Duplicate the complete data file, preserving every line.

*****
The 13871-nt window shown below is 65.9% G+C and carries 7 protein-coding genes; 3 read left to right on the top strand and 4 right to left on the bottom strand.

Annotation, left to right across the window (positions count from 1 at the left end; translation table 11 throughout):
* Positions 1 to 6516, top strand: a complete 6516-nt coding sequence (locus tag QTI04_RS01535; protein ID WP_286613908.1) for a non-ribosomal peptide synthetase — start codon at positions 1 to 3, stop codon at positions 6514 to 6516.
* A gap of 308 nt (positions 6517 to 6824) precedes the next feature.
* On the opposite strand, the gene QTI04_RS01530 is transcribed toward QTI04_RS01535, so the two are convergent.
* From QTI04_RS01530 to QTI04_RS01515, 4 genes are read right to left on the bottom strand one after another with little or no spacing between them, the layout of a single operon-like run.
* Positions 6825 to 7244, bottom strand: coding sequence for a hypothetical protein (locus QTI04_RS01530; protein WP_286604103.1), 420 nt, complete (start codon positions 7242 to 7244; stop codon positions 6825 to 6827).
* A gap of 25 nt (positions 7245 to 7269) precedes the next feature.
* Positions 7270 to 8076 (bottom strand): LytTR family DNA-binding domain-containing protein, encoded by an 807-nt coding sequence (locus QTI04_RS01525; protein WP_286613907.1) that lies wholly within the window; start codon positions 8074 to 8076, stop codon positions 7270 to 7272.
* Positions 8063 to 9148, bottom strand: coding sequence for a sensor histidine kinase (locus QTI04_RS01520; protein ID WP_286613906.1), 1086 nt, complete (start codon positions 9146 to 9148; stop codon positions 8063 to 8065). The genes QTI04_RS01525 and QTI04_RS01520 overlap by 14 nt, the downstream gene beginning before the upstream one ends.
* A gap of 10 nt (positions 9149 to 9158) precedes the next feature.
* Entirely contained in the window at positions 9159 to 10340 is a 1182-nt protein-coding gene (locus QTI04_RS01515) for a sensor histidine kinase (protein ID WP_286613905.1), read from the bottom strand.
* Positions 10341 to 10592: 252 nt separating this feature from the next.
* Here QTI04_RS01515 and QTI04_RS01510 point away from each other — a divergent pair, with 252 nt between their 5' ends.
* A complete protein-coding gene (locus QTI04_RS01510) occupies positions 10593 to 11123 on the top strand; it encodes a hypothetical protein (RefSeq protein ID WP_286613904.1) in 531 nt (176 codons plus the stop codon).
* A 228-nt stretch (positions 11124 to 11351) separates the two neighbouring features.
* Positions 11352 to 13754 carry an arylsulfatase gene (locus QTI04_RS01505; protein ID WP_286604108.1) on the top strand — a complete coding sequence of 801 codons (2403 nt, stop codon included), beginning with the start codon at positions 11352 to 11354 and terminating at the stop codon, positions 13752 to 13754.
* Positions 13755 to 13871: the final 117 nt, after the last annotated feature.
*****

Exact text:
The 13871-nt window shown below is 65.9% G+C and carries 7 protein-coding genes; 3 read left to right on the top strand and 4 right to left on the bottom strand.

Annotation, left to right across the window (positions count from 1 at the left end; translation table 11 throughout):
* Positions 1 to 6516, top strand: a complete 6516-nt coding sequence (locus tag QTI04_RS01535; protein ID WP_286613908.1) for a non-ribosomal peptide synthetase — start codon at positions 1 to 3, stop codon at positions 6514 to 6516.
* A gap of 308 nt (positions 6517 to 6824) precedes the next feature.
* On the opposite strand, the gene QTI04_RS01530 is transcribed toward QTI04_RS01535, so the two are convergent.
* From QTI04_RS01530 to QTI04_RS01515, 4 genes are read right to left on the bottom strand one after another with little or no spacing between them, the layout of a single operon-like run.
* Positions 6825 to 7244, bottom strand: coding sequence for a hypothetical protein (locus QTI04_RS01530; protein WP_286604103.1), 420 nt, complete (start codon positions 7242 to 7244; stop codon positions 6825 to 6827).
* A gap of 25 nt (positions 7245 to 7269) precedes the next feature.
* Positions 7270 to 8076 (bottom strand): LytTR family DNA-binding domain-containing protein, encoded by an 807-nt coding sequence (locus QTI04_RS01525; protein WP_286613907.1) that lies wholly within the window; start codon positions 8074 to 8076, stop codon positions 7270 to 7272.
* Positions 8063 to 9148, bottom strand: coding sequence for a sensor histidine kinase (locus QTI04_RS01520; protein ID WP_286613906.1), 1086 nt, complete (start codon positions 9146 to 9148; stop codon positions 8063 to 8065). The genes QTI04_RS01525 and QTI04_RS01520 overlap by 14 nt, the downstream gene beginning before the upstream one ends.
* A gap of 10 nt (positions 9149 to 9158) precedes the next feature.
* Entirely contained in the window at positions 9159 to 10340 is a 1182-nt protein-coding gene (locus QTI04_RS01515) for a sensor histidine kinase (protein ID WP_286613905.1), read from the bottom strand.
* Positions 10341 to 10592: 252 nt separating this feature from the next.
* Here QTI04_RS01515 and QTI04_RS01510 point away from each other — a divergent pair, with 252 nt between their 5' ends.
* A complete protein-coding gene (locus QTI04_RS01510) occupies positions 10593 to 11123 on the top strand; it encodes a hypothetical protein (RefSeq protein ID WP_286613904.1) in 531 nt (176 codons plus the stop codon).
* A 228-nt stretch (positions 11124 to 11351) separates the two neighbouring features.
* Positions 11352 to 13754 carry an arylsulfatase gene (locus QTI04_RS01505; protein ID WP_286604108.1) on the top strand — a complete coding sequence of 801 codons (2403 nt, stop codon included), beginning with the start codon at positions 11352 to 11354 and terminating at the stop codon, positions 13752 to 13754.
* Positions 13755 to 13871: the final 117 nt, after the last annotated feature.